Instant yeast can be mixed right into your recipe

While you have to proof active dry yeast and wait to see if it's still up to the job, the beauty of instant yeast is that you can just mix it into your recipe with the dry ingredients. This saves time and effort. It makes baking simpler and more accessible, especially for those just starting to work with yeast.

The reason for this is that instant yeast dissolves into recipes more easily and is generally more reliable. Assuming it hasn't expired and you've stored it correctly, you can basically assume that it's still alive and won't fail on you. Its ease of use makes it my go-to yeast for pizza-making, bread-making, and other yeasted doughs. And, it's a firm favorite with many other home bakers.

That said, it is worth noting that some people still suggest proofing instant yeast before using it. The folks who recommend this are in the minority, however. It's often suggested as a just-in-case measure to check yeast is still fresh rather than an essential step of the baking process. I've never proofed instant yeast and have had no problems with it.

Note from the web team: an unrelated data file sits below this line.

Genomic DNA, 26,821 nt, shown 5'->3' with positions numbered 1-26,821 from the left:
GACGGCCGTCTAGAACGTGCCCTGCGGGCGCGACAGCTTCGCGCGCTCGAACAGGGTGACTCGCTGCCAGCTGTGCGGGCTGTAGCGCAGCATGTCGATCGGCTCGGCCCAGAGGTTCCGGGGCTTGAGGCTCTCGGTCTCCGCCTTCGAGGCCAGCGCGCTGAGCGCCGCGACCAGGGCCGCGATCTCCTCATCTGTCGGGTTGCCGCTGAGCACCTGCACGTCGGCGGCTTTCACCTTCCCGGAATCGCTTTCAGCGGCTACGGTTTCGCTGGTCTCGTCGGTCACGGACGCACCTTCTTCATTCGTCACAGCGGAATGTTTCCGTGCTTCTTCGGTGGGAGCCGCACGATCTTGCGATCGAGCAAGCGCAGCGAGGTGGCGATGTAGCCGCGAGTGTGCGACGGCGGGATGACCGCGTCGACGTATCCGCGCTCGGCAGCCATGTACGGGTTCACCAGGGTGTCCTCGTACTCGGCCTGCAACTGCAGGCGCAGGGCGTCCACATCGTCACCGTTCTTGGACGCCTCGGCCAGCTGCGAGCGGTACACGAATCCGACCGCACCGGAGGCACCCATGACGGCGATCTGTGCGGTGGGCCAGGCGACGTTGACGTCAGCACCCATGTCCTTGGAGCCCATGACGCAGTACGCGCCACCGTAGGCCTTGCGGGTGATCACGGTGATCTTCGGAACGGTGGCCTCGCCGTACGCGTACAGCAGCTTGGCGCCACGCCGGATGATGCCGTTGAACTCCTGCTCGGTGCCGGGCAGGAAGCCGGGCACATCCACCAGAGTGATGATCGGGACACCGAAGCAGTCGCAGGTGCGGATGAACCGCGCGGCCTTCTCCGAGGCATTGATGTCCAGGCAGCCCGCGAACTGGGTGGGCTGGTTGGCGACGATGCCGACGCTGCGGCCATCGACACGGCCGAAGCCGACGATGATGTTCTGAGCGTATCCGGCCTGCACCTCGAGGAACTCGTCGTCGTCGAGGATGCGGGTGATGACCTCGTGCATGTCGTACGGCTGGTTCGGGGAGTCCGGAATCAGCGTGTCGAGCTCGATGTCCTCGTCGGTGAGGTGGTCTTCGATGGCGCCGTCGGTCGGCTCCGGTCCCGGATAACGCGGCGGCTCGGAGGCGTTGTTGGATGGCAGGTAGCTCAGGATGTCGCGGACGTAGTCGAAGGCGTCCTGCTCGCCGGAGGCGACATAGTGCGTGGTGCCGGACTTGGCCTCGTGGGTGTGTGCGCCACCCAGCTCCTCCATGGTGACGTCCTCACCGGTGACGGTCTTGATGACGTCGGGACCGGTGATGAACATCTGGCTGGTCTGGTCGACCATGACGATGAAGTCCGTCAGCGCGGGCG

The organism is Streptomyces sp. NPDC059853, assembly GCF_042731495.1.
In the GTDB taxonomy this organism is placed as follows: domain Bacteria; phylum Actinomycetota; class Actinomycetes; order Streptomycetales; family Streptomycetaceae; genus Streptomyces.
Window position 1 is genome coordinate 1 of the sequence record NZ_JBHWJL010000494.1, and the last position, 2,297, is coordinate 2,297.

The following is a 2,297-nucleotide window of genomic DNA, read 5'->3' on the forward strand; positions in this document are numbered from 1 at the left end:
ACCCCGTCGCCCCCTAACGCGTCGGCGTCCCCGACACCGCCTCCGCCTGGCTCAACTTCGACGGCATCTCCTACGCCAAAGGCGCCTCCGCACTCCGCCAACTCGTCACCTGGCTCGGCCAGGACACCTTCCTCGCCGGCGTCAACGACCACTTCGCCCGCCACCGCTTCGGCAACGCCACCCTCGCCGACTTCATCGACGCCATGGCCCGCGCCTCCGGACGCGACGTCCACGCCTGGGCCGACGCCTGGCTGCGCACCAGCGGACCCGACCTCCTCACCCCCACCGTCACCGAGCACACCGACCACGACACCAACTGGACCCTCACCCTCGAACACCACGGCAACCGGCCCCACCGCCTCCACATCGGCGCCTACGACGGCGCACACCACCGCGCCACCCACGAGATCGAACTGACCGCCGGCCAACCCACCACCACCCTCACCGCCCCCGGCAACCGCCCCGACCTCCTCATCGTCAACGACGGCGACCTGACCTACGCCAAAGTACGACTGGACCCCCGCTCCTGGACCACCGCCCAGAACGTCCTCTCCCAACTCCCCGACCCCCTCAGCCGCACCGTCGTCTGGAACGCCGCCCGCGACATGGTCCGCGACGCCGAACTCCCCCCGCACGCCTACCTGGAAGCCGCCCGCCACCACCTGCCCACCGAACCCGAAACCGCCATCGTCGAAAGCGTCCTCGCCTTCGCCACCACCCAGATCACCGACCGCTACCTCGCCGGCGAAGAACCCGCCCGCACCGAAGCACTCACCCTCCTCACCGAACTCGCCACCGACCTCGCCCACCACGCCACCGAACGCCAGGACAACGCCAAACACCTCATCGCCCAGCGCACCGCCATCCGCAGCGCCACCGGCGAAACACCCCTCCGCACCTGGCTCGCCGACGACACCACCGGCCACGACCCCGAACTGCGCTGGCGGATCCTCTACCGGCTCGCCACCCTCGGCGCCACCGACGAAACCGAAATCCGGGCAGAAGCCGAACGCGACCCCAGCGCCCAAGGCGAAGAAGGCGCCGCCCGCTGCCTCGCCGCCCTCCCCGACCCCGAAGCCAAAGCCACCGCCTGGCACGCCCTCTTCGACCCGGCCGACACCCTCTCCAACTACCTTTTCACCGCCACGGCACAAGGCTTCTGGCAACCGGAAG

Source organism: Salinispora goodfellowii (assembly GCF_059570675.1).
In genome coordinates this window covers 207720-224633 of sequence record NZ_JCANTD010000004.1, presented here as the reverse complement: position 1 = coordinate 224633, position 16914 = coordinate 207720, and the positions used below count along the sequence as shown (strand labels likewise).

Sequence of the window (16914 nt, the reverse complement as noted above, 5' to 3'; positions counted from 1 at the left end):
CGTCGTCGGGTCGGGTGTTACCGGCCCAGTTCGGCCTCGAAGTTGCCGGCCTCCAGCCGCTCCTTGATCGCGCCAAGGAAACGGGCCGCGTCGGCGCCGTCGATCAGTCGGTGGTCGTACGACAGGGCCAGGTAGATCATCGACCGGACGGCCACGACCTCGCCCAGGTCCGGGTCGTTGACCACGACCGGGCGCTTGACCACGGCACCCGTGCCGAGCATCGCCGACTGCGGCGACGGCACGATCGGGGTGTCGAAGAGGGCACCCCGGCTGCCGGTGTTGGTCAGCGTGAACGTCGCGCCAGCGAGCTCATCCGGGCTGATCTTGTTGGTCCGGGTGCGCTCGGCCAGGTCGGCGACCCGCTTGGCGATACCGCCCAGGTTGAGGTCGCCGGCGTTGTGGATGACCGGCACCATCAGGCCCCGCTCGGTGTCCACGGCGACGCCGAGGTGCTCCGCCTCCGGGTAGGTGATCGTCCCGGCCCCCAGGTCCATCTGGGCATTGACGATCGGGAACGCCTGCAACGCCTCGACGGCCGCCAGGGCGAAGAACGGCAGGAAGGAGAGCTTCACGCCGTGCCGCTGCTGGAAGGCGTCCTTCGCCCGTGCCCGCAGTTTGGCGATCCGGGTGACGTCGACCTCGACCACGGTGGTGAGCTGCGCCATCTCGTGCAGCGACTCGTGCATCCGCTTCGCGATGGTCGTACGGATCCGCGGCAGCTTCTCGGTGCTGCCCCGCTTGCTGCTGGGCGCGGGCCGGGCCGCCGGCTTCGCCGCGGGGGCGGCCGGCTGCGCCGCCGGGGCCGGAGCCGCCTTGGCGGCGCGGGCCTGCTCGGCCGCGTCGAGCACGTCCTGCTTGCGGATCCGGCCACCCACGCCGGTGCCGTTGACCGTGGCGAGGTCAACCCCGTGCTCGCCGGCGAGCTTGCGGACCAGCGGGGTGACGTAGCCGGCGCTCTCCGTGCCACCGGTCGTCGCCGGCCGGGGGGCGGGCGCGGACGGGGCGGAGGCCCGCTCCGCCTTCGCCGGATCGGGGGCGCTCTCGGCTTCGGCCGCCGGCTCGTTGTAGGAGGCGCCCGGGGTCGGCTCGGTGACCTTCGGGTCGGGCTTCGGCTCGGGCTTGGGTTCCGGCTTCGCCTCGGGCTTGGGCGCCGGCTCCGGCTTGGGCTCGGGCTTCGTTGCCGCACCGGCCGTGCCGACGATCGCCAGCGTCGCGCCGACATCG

Active dry yeast has been around for longer

The truth behind yeast is that it's been used in baking and brewing for thousands of years, but it's been available commercially for a much shorter period. If you're wondering about the history of instant yeast versus active dry yeast, the latter has been around for longer. Fleischmann's first launched an active dry yeast product in the 1940s. Prior to this, people would have either used sourdough starters or made bread using fresh yeast (also known as compressed yeast), which has been sold since the 1700s. While many people love the results that fresh yeast gives, it's trickier to work with, doesn't last long, and needs to be kept in the fridge. So, the invention of active dry yeast was a game-changer.

It wasn't until the 1970s that LeSaffre started to sell instant yeast, aiming to further simplify bread baking. So, it's a newer product and was developed as an improvement to the active dry variety. While many people are still happy to use active dry yeast, in some cases it may be because it's what they're used to. They may have started baking before the invention of instant yeast or learned to bake from a parent who hadn't yet adopted this newer style of yeast.

Instant yeast tends to last longer